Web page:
Wood and cast lead printing block. The print image is a circular seal. Along the inside of the upper curve of the circle is the text: "Pan-Euboean Ladies & Misses Society." Along the bottom curve of the circle is: "Chicago and Suburbs." At the center of the circle is a map image of Euboea. At the lower right-hand of the circle is the text: "EST. NOV 12 1939."
Donated by John Damianos. The printing block was used in a linotype printing machine. Linotype presses allowed for the casting of entire lines to be printed at a time. Linotype printing was eventually succeeded by lithograph printing and computer typesetting during the 1960's and 1970's. This printing block was used by the Chicago-based, The Greek Art Printing Company. What exactly the Pan-Euboean Ladies & Misses Society was is uncertain. Most likely, it was a women's society for Greek immigrant women in the Chicago area who originated from Euboea. Euboea is the second largest Greek island, behind Crete. The island is located in the Aegean Sea east of the Greek mainland region of Boeotia. The island is separated from the mainland by the Euripus Strait.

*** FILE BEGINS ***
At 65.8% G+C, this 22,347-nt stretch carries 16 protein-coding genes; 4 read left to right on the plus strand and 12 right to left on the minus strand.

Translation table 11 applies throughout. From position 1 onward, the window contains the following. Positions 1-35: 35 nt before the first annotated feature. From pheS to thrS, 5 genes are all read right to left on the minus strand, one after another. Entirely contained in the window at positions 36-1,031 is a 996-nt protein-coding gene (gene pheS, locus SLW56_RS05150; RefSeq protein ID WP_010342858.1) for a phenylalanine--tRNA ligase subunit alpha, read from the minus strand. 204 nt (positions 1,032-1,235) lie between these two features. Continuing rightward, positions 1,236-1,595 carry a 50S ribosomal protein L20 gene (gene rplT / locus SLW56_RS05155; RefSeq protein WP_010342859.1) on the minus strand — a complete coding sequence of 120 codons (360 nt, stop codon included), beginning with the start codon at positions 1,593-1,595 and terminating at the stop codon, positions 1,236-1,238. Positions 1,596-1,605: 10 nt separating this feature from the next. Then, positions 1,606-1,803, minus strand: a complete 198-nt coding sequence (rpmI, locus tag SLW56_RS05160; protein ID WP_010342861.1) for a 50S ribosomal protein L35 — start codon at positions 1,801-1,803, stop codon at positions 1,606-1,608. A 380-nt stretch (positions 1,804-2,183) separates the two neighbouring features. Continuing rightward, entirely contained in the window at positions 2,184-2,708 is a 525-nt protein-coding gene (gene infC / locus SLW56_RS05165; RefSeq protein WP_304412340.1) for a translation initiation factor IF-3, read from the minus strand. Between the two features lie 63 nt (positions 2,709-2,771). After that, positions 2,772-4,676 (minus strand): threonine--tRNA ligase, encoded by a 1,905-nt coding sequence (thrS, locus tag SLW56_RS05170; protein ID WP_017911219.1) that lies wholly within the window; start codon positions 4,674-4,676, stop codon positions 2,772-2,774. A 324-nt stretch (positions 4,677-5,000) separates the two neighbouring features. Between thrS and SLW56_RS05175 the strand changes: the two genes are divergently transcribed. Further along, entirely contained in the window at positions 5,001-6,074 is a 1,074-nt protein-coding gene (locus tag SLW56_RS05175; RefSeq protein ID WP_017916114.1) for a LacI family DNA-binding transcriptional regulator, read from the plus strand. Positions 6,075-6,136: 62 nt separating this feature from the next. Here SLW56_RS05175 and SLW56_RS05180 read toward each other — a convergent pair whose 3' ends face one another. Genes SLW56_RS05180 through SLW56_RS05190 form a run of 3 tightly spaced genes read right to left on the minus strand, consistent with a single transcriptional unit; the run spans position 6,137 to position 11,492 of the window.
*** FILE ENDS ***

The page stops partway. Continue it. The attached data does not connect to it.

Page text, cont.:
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Block, Printing, November 12, 1939, Greek Art Printing Company Artifact Collection, National Hellenic Museum, https://collections.nationalhellenicmuseum.org/Detail/objects/9789. Accessed 01/16/21.